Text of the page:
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Archive for January, 2012

So, I posted a tweet today.  And read some others.  It made me think about what I could have told you guys the past 7 (or 8) days.  So, in no particular order, here are the relatively mundane, very real things I did in silence:

  • I cooked a meal.  More than once.  And neither doctors nor firefighters were consulted.
  • I fought with and made up with loved ones.  Both healthy, but the latter feels so much better.
  • I listened to the State of the Union, without tweeting to mock those in the gallery or virtually high-five the President.
  • I read two (2!) real books.  With words, and, oddly enough, since they were for adults, a few pictures…  My book club should be proud that I actually read the book I chose for them to read.
  • I walked my dog.  This doesn’t happen nearly enough for either of our health.
  • I celebrated a milestone.
  • I learned that my iPhone makes calls. And that people sound so clear on the other end.
  • I was productive and focused at work, and relaxed and content at home.

It was a good week. One in which I missed my online community, but relished my real one.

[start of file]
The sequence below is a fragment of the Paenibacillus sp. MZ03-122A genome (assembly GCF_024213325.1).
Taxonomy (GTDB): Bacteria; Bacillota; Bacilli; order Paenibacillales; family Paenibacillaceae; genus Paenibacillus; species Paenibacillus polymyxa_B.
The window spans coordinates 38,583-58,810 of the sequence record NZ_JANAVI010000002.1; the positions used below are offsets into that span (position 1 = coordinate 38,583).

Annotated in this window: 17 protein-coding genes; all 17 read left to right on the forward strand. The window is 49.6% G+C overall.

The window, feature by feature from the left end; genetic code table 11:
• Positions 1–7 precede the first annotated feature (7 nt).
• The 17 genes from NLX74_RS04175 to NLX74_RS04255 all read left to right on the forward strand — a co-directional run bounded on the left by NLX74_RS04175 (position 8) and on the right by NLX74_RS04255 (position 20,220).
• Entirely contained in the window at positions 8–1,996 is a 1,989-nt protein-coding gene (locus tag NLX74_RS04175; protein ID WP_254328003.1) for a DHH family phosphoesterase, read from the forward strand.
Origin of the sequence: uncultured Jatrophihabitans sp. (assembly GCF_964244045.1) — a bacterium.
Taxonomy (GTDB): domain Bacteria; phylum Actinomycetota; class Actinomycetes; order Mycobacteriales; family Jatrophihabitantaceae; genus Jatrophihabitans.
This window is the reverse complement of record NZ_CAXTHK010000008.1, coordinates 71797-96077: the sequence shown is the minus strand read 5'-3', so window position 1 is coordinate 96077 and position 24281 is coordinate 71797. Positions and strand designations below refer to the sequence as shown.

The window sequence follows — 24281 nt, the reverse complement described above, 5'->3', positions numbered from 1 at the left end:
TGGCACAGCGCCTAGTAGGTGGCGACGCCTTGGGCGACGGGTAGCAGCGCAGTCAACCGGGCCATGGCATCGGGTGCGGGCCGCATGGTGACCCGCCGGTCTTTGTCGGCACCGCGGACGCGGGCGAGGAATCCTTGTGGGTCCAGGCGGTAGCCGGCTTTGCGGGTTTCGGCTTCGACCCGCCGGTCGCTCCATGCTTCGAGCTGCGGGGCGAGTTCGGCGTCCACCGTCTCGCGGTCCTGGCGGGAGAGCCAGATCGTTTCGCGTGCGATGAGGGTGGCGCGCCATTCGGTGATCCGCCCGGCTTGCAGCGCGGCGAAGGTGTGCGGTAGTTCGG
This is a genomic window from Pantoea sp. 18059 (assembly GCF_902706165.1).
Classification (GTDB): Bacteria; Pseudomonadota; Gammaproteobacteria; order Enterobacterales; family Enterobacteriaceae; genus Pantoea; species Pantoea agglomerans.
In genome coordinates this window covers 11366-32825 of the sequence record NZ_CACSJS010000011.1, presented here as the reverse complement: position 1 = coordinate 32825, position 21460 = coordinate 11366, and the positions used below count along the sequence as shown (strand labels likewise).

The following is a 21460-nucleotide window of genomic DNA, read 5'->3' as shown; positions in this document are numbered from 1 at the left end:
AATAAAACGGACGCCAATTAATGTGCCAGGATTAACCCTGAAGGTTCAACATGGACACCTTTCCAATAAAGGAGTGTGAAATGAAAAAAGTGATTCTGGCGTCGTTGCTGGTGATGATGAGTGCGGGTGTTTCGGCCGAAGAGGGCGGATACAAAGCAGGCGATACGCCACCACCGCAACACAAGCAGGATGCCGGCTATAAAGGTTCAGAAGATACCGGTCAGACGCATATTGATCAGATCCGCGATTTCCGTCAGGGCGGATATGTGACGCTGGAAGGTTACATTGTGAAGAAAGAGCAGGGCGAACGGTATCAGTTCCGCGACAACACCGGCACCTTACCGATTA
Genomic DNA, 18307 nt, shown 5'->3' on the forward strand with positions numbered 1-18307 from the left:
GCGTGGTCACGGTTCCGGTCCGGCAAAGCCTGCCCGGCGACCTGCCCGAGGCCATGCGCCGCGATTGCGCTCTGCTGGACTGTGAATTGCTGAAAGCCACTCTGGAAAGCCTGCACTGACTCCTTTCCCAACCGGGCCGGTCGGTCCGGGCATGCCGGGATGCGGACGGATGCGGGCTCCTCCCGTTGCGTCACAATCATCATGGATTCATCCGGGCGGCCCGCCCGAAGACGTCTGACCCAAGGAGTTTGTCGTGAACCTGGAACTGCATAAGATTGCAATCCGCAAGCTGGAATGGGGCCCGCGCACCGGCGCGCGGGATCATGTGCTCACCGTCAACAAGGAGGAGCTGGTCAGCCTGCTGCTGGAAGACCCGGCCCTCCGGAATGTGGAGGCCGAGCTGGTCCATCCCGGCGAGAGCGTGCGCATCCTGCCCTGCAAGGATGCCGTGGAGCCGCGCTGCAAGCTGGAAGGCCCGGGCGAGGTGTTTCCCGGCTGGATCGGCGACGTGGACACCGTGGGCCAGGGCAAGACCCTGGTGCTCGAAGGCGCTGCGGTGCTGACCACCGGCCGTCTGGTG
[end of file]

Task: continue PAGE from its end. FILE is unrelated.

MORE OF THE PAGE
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The Present

No, not a gift. No shiny strings and bountiful bows. The present. The here and now.

I realize I’m not always present in the present. I’ll wait for that to sink in (for me too)… I was asked this week how long I’d survive without my phone. I laughed, but it made me think. And I didn’t expect or like my answer. When dining, I often find my phone on the table. While watching a movie (at home, of course), I mindlessly refresh Twitter and Pinterest. I’m Pavlovian to my tri-tone text alert. And I don’t think I like it.

So, I’m unplugging. I’m planning a week-long Twitter, Pinterest, and Facebook break. What will I miss? An ultrasound or engagement ring photo? A recipe for one more variation on spinach dip? I’ll survive. But what I don’t want to miss anymore is being present. And that’s maybe the best gift I can give myself.

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“Let us be grateful to people who make us happy; They are the charming gardeners who make our souls blossom.” – Marcel Proust

I’ve often been told that in any two-sided relationship, platonic or romantic, there is a flower and a gardener.  The flower is the pretty face; the one who needs to be coddled, cultivated, grown.  The gardener is the keeper, the sower, the nurturer.  Neither of these has a negative connotation, and I think that the roles can interchange as time passes.

I feel that I’m typically the flower.  For as independent as I strive to be, I really like being cared for.  I try not to take advantage of the very sweet gardeners I have, however, when roles reverse, I wonder if I often do just that.

So, today, as I’m playing the role of gardener (one I’ve grown to enjoy the last few days, in fact), I thank those who have tended my fields.  The truth of the matter is, the flower cannot reach its full potential for loveliness without a gardener, and without a resulting flower, the gardener’s work goes unnoticed.  We’re all important in this chaotic, symbiotic, beautiful process.

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